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A Question of Latitude by Richard Harding Davis
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By Richard Harding Davis

Of the school of earnest young writers at whom the word muckraker had
been thrown in opprobrium, and by whom it had been caught up as a title
of honor, Everett was among the younger and less conspicuous. But, if
in his skirmishes with graft and corruption he had failed to correct the
evils he attacked, from the contests he himself had always emerged with
credit. His sincerity and his methods were above suspicion. No one
had caught him in misstatement, or exaggeration. Even those whom he
attacked, admitted he fought fair. For these reasons, the editors of
magazines, with the fear of libel before their eyes, regarded him as a
"safe" man, the public, feeling that the evils he exposed were due
to its own indifference, with uncomfortable approval, and those he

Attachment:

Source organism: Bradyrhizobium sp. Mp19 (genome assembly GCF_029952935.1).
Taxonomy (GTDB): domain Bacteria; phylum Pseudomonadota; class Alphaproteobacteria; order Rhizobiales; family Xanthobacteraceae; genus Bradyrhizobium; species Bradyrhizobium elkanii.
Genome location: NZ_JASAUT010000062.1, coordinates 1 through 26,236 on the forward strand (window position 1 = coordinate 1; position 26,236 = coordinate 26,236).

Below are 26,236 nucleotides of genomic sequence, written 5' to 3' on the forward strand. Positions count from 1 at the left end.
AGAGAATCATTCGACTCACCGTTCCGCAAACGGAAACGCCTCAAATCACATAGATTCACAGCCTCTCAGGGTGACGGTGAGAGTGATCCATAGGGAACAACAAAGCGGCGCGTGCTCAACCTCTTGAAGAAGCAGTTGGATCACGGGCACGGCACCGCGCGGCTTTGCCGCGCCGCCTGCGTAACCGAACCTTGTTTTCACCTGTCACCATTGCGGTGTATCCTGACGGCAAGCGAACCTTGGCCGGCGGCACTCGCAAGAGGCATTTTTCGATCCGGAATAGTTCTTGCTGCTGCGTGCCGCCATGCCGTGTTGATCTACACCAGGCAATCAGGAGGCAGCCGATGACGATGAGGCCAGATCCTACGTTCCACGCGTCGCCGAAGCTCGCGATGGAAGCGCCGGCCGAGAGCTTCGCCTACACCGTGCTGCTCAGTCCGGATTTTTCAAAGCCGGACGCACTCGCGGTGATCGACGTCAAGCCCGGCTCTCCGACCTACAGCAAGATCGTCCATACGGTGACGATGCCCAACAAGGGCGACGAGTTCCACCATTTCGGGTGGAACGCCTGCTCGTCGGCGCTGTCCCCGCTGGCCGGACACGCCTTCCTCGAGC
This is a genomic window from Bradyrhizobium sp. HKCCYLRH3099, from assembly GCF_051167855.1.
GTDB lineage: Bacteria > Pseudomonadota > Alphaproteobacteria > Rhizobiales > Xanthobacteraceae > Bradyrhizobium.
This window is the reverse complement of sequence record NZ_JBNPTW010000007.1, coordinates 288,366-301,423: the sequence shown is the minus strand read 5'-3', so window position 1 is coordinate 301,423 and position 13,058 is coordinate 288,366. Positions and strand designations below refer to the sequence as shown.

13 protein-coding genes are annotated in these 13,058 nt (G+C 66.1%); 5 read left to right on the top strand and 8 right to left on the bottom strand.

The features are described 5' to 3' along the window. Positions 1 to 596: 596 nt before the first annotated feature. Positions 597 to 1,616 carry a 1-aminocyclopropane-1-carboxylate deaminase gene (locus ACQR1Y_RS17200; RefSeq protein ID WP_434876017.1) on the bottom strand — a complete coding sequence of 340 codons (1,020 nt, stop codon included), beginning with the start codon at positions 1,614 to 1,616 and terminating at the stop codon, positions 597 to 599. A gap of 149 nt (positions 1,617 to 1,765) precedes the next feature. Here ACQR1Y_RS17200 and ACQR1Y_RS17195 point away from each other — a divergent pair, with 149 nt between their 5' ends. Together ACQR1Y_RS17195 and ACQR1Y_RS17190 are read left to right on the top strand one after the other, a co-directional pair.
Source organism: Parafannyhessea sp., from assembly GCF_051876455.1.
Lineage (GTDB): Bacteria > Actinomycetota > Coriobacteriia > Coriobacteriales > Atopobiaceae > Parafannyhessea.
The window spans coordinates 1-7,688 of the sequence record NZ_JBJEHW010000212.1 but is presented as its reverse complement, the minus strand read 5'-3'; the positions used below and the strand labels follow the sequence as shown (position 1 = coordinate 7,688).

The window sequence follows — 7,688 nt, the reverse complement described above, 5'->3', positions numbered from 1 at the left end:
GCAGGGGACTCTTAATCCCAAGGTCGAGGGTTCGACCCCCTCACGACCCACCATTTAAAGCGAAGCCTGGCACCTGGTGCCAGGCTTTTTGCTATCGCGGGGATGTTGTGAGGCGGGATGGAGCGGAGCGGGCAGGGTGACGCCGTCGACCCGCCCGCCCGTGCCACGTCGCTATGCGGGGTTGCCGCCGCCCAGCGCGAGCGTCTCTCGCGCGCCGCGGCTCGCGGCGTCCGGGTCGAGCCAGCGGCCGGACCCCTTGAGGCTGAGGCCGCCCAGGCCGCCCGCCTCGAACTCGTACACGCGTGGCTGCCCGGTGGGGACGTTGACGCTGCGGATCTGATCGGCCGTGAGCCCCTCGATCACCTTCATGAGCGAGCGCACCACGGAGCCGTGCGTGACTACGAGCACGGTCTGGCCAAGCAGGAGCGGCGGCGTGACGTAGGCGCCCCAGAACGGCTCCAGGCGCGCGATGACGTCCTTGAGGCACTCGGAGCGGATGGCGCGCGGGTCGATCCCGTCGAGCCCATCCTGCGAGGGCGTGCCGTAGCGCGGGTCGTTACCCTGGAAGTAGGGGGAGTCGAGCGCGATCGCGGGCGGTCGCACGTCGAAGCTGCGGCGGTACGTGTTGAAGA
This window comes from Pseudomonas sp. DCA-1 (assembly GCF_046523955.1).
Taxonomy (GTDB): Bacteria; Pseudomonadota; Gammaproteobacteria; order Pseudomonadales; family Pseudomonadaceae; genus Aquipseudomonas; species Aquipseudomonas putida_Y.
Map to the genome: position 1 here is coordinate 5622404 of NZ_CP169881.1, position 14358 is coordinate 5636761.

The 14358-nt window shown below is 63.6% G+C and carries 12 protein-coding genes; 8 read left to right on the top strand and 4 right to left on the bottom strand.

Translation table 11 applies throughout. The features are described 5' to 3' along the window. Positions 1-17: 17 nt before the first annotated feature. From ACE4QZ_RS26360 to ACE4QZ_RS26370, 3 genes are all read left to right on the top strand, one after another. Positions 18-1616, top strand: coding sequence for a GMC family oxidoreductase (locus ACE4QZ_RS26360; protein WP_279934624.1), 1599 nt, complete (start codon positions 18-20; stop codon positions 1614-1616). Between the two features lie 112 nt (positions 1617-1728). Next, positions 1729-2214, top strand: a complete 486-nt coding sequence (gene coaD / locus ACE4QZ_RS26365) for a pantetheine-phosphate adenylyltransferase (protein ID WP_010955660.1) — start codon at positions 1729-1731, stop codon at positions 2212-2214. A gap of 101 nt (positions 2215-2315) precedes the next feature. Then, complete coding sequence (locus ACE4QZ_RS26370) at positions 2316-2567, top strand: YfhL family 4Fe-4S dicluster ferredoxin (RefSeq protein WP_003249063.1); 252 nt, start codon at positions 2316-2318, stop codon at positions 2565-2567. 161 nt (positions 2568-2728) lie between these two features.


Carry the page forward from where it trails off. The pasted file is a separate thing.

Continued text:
attacked, with impotent anger. Their anger was impotent because, in the
case of Everett, the weapons used by their class in "striking back"
were denied them. They could not say that for money he sold sensations,
because it was known that a proud and wealthy parent supplied him
with all the money he wanted. Nor in his private life could they find
anything to offset his attacks upon the misconduct of others. Men had
been sent to spy upon him, and women to lay traps. But the men reported
that his evenings were spent at his club, and, from the women, those who
sent them learned only that Everett "treats a lady just as though she IS
a lady."

Accordingly, when, with much trumpeting, he departed to investigate
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